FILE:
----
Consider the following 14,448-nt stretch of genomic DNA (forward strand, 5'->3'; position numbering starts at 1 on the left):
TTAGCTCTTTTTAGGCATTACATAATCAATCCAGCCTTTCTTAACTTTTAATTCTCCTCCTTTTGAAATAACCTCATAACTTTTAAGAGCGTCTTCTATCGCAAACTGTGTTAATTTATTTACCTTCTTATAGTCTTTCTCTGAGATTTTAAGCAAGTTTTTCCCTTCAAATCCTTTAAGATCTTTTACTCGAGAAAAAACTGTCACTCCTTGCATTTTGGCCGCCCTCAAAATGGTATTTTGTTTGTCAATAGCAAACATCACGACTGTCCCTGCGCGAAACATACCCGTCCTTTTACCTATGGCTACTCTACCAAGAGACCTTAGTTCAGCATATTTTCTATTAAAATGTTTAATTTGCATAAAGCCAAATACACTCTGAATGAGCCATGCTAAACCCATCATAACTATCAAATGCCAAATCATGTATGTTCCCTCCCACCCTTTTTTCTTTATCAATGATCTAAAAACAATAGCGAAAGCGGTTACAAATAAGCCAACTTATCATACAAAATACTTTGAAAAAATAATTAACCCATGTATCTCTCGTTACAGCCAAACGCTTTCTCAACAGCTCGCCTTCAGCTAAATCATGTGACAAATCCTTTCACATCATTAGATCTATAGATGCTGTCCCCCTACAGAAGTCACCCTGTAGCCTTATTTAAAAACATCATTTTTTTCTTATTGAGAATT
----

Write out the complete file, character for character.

Consider the following 14,448-nt stretch of genomic DNA (forward strand, 5'->3'; position numbering starts at 1 on the left):
TTAGCTCTTTTTAGGCATTACATAATCAATCCAGCCTTTCTTAACTTTTAATTCTCCTCCTTTTGAAATAACCTCATAACTTTTAAGAGCGTCTTCTATCGCAAACTGTGTTAATTTATTTACCTTCTTATAGTCTTTCTCTGAGATTTTAAGCAAGTTTTTCCCTTCAAATCCTTTAAGATCTTTTACTCGAGAAAAAACTGTCACTCCTTGCATTTTGGCCGCCCTCAAAATGGTATTTTGTTTGTCAATAGCAAACATCACGACTGTCCCTGCGCGAAACATACCCGTCCTTTTACCTATGGCTACTCTACCAAGAGACCTTAGTTCAGCATATTTTCTATTAAAATGTTTAATTTGCATAAAGCCAAATACACTCTGAATGAGCCATGCTAAACCCATCATAACTATCAAATGCCAAATCATGTATGTTCCCTCCCACCCTTTTTTCTTTATCAATGATCTAAAAACAATAGCGAAAGCGGTTACAAATAAGCCAACTTATCATACAAAATACTTTGAAAAAATAATTAACCCATGTATCTCTCGTTACAGCCAAACGCTTTCTCAACAGCTCGCCTTCAGCTAAATCATGTGACAAATCCTTTCACATCATTAGATCTATAGATGCTGTCCCCCTACAGAAGTCACCCTGTAGCCTTATTTAAAAACATCATTTTTTTCTTATTGAGAATT